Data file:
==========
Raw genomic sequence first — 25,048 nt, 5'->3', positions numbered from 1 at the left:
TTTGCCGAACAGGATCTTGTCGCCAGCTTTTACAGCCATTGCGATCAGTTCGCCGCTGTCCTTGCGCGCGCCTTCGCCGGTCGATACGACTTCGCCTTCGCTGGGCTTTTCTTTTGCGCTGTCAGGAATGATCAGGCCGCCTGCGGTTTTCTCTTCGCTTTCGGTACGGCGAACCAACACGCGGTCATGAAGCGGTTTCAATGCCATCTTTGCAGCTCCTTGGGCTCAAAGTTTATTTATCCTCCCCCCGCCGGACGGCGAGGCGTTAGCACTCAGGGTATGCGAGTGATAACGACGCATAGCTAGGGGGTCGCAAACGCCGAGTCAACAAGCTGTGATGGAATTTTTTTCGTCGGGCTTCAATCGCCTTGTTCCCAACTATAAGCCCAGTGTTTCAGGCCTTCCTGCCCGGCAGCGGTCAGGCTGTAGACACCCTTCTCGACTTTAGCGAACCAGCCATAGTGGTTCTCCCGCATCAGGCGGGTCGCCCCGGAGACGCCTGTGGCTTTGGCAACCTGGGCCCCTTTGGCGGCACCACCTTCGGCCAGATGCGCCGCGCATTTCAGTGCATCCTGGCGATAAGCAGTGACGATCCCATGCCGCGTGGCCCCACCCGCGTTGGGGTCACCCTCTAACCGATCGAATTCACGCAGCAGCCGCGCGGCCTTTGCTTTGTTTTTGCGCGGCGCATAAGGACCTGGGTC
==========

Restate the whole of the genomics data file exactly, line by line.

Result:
Raw genomic sequence first — 25,048 nt, 5'->3', positions numbered from 1 at the left:
TTTGCCGAACAGGATCTTGTCGCCAGCTTTTACAGCCATTGCGATCAGTTCGCCGCTGTCCTTGCGCGCGCCTTCGCCGGTCGATACGACTTCGCCTTCGCTGGGCTTTTCTTTTGCGCTGTCAGGAATGATCAGGCCGCCTGCGGTTTTCTCTTCGCTTTCGGTACGGCGAACCAACACGCGGTCATGAAGCGGTTTCAATGCCATCTTTGCAGCTCCTTGGGCTCAAAGTTTATTTATCCTCCCCCCGCCGGACGGCGAGGCGTTAGCACTCAGGGTATGCGAGTGATAACGACGCATAGCTAGGGGGTCGCAAACGCCGAGTCAACAAGCTGTGATGGAATTTTTTTCGTCGGGCTTCAATCGCCTTGTTCCCAACTATAAGCCCAGTGTTTCAGGCCTTCCTGCCCGGCAGCGGTCAGGCTGTAGACACCCTTCTCGACTTTAGCGAACCAGCCATAGTGGTTCTCCCGCATCAGGCGGGTCGCCCCGGAGACGCCTGTGGCTTTGGCAACCTGGGCCCCTTTGGCGGCACCACCTTCGGCCAGATGCGCCGCGCATTTCAGTGCATCCTGGCGATAAGCAGTGACGATCCCATGCCGCGTGGCCCCACCCGCGTTGGGGTCACCCTCTAACCGATCGAATTCACGCAGCAGCCGCGCGGCCTTTGCTTTGTTTTTGCGCGGCGCATAAGGACCTGGGTC